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“The existing process in some way thwarts innovation. By definition, the 510K approval is designated for substantial equivalence. That is, the device must do something in the same way as an existing device that was previously approved.”

http://www.healthnewsreview.org/blog/2009/12/star-tribune-gives-one-sided-view-of-fda-medical-device-approval-process.html

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What drives the wild swings in medical malpractice premiums? Insurance premiums are no different in bonds in how they fluctuate in prices based on the return in investments.

Each bond pays a fixed coupon payment, usually every six months. That payment determines the rate of return, or the interest. For instance, if a bond pay $50 every six months and costs $1,000 to buy then the interest rate is $100/$1000 = 10%.   However, if investors bid up bond prices then the interest rate falls because the coupon payment does not change. For example, if the bond price is bid higher to $2,000 then the interest rate is $100/$2000 = 5%

Insurance companies have to invest the premiums they receive from doctors. This means that they have to adjust their rates based on the return on investment because they have to maintain their reserves.

So how does it work? If I can invest $1.00 at 8%, I’ll have $1.71 in seven years. If I can only invest at say 3%, I’d need $1.39 to have $1.71 in seven years. That would imply a 39% rate increase just on that factor.

You can easily see that large fluctuations in premiums could very well be driven by the insurance companies investments.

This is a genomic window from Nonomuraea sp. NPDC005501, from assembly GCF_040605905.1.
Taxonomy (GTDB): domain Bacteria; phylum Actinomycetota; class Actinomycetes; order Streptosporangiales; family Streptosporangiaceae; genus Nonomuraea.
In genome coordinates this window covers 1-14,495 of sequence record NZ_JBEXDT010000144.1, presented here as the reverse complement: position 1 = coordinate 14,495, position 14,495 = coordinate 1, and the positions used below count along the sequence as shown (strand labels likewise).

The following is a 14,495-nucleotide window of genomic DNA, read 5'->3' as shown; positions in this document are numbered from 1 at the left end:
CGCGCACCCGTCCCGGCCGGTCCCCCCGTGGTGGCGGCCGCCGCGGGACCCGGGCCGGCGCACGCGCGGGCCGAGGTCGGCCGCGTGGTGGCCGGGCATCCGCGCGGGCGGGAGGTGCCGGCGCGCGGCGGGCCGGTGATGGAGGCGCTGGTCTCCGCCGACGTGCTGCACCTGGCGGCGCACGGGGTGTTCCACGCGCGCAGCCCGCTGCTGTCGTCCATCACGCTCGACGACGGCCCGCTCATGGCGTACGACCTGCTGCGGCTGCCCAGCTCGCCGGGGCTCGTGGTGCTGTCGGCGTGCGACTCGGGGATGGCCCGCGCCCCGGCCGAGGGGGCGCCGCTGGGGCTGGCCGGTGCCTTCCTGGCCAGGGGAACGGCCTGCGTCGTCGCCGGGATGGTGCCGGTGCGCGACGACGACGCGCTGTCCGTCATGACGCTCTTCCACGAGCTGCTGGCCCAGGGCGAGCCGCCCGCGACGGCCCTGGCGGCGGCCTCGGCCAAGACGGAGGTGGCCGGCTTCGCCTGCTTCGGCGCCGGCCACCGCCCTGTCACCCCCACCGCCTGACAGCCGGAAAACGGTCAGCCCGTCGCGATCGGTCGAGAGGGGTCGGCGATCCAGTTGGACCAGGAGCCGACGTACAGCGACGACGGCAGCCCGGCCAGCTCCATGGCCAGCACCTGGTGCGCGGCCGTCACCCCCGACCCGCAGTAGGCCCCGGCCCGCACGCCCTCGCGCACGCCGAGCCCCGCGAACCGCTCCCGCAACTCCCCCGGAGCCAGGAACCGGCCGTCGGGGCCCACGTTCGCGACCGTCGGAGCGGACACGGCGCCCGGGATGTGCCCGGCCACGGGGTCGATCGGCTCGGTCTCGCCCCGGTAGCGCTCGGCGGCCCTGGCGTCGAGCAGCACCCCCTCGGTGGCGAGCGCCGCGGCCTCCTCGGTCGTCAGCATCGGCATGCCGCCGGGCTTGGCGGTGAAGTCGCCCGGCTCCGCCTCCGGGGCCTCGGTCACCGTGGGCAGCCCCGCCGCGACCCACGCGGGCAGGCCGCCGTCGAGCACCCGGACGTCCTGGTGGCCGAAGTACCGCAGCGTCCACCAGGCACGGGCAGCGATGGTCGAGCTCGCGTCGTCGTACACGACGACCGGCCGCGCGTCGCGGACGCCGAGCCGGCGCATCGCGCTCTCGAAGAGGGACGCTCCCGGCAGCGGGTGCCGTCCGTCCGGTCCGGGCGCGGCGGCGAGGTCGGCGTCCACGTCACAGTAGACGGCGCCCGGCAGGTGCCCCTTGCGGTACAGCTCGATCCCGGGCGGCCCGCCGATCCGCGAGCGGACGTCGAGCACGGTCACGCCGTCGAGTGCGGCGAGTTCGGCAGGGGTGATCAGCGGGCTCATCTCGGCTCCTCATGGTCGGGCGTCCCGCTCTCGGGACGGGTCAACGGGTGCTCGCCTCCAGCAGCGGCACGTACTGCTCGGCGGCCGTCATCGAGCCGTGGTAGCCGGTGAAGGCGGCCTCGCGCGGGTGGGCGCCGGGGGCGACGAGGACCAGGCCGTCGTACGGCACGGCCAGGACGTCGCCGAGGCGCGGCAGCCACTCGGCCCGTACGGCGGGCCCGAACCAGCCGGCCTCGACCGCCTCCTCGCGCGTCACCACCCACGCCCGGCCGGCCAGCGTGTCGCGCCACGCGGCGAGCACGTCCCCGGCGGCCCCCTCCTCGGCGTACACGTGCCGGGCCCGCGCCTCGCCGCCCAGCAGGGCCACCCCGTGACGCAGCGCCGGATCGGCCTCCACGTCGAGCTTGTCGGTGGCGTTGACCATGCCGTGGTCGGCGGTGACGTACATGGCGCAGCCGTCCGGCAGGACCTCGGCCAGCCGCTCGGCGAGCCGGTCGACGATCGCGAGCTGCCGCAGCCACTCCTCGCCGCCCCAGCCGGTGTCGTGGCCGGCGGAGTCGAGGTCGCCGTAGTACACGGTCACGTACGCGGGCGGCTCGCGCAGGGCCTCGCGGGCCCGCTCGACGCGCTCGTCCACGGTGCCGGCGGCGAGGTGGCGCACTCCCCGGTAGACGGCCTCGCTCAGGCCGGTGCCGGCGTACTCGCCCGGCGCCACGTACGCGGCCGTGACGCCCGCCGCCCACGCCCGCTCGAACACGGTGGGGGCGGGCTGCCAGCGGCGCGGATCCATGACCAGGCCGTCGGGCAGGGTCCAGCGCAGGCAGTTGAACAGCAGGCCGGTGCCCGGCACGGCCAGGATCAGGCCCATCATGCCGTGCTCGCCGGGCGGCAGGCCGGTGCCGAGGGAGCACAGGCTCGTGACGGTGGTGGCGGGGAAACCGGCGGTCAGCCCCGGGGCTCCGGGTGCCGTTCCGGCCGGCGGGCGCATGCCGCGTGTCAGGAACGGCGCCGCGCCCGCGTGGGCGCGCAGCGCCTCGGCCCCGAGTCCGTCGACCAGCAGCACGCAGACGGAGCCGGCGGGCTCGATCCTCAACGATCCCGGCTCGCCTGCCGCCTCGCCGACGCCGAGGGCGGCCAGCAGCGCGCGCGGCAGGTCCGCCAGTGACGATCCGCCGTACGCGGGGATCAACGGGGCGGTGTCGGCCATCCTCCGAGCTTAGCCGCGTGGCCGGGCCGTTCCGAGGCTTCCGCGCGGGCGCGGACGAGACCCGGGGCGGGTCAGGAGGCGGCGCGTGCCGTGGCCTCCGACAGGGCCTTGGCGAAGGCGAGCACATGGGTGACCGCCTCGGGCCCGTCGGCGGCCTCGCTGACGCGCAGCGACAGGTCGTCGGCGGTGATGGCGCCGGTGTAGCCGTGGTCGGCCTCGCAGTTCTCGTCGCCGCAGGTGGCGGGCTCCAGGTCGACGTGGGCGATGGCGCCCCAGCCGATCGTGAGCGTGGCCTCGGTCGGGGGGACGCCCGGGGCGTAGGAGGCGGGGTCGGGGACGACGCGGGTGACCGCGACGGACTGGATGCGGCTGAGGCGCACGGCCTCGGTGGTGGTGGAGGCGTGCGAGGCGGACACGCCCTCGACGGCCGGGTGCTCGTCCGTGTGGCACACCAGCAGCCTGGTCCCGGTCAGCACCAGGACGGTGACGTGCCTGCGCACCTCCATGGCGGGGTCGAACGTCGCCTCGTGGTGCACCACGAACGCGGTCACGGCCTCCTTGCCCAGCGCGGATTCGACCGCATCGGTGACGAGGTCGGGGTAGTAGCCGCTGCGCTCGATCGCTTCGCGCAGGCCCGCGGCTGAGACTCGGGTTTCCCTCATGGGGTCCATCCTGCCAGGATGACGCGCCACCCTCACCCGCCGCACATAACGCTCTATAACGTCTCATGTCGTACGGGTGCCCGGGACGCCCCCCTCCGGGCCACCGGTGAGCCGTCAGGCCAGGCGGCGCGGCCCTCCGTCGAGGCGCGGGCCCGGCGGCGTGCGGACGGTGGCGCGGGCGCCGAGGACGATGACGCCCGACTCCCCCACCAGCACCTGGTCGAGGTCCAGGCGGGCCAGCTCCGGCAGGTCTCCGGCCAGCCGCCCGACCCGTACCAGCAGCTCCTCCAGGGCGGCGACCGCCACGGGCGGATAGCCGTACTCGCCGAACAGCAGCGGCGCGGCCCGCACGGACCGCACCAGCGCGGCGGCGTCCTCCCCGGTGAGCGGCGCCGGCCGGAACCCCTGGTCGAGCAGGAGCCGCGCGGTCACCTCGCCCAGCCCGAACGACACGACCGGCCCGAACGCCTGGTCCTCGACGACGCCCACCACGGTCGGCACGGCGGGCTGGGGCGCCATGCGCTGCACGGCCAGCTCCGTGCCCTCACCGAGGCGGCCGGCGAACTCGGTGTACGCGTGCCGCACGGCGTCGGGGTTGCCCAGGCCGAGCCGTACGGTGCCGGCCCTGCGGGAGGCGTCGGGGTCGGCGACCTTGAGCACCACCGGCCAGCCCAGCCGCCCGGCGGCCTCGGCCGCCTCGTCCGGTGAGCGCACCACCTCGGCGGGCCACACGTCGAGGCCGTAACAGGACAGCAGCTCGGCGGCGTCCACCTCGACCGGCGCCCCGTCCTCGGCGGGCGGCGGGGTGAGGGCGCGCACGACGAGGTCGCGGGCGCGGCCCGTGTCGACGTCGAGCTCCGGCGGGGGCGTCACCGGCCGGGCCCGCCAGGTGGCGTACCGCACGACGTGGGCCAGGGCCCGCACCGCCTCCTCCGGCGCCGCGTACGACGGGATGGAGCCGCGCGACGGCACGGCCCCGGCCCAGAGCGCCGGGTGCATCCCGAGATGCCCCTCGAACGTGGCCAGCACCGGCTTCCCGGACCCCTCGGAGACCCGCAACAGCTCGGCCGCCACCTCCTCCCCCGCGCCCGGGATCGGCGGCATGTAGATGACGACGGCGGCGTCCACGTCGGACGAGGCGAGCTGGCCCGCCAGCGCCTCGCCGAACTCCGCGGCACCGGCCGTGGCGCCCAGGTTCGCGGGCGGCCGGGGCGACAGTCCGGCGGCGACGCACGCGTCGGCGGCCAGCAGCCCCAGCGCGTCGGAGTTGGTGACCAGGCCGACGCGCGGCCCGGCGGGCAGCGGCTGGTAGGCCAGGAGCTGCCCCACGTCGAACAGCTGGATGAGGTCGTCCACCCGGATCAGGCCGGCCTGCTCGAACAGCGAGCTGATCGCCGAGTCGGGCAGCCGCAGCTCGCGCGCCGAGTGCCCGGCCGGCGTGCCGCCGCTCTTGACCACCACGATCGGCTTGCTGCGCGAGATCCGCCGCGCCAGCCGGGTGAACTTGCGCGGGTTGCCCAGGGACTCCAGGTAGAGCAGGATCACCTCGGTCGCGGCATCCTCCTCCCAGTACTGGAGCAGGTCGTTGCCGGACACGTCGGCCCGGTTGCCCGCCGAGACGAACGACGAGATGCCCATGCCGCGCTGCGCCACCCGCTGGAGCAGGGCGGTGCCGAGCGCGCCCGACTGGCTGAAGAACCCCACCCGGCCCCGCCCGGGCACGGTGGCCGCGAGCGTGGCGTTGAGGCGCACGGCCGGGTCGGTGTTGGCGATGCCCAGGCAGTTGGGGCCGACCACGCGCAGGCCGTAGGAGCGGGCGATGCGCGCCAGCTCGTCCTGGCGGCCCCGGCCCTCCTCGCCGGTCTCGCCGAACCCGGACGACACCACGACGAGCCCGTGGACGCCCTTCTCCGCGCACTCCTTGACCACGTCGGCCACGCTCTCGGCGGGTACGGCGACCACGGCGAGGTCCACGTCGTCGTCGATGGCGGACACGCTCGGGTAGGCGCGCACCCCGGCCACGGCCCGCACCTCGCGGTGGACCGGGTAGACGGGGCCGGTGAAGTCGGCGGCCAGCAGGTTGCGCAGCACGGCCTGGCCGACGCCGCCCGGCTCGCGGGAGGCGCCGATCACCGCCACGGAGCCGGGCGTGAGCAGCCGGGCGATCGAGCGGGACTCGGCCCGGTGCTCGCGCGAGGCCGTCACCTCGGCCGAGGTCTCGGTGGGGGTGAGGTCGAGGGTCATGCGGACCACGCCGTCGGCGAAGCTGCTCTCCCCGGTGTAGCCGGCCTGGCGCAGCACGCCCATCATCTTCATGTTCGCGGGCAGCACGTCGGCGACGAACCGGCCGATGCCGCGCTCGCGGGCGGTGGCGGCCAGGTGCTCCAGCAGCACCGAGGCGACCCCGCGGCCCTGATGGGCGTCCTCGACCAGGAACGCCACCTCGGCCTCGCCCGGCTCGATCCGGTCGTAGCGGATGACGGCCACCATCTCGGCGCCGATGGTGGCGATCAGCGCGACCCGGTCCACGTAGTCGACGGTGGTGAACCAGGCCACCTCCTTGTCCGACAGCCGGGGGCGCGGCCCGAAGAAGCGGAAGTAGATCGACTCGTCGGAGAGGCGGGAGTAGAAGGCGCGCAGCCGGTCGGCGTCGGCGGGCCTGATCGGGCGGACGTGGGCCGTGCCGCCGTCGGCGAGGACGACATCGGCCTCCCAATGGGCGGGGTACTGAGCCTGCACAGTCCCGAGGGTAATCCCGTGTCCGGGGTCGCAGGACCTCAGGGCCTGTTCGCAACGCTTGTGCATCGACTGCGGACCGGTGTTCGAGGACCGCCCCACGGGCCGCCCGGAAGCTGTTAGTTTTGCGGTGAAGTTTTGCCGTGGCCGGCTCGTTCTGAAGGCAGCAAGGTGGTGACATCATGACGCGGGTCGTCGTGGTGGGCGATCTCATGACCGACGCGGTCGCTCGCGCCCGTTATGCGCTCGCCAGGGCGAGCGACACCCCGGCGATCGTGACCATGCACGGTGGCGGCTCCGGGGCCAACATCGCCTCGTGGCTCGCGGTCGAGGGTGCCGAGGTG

“I was first ignored, then pressured to change my scientific opinion, and when I refused to do that, I was intimidated and ultimately terminated,” he said in an interview. “And I’m going to tell the committee exactly that at this meeting.”

http://www.nytimes.com/2010/03/29/health/policy/29fda.html?pagewanted=2&partner=rss&emc=rss

I have one question regarding this news report. Why did the FDA miss this? Was it not reported by the drug company? Why did the drug company just not do this on their own?

 

“Ex-Toyota lawyer says documents prove company hid damaging information”

What if you had lost your infant in a Toyota. If you were in California or Texas there is a cap of $250,000 on pain and suffering.

Who is looking out for you? California has a cap of pain and suffering of $250,000. Is this the reason even after this happened to seven infants at one hospital no action was taken.

Once again the jury, the common man, has spoken but with no real voice.

Money can buy you safety from the justice and the Republicans are very happy to obliged. Be careful because you could be next as the Chamber of Commerce marches down the tort reform list industry by industry.

The award probably will not stand because the cap in Texas for punitive damages is $2 million. The people have spoken but the those with power and money with the Republicans have the final say because they drive the tort reform debate and laws.

“A jury has ordered Houston homebuilder Bob Perry to pay $51 million to a retirement-age Mansfield couple who fought for a decade over a defective house that Perry Homes refused to fix. Perry is the biggest campaign contributor in Texas and a major figure in tort reform championed by Gov. Rick Perry (no relation) to limit lawsuits and cap jury awards against business.”

http://trailblazersblog.dallasnews.com/archives/2010/03/political-moneyman-bob-perry-o.html

Another example of a frivolous lawsuit. I wonder if this woman is suing this clinic? Were these chambers really that old or is this a disgruntled employee?

And, of course if you lived in Texas or California your burns would be worth $250,000.

“A highly flammable oxygen chamber at a private clinic exploded into flames Friday, critically burning a woman and a young boy who was plucked from the fiery bed by a Broward Sheriff’s Office deputy.”

http://www.firefightingnews.com/article.cfm?articleID=65428

Again what percentage of all lawsuits are frivolous? What percentage of all medical malpractice results in a lawsuit?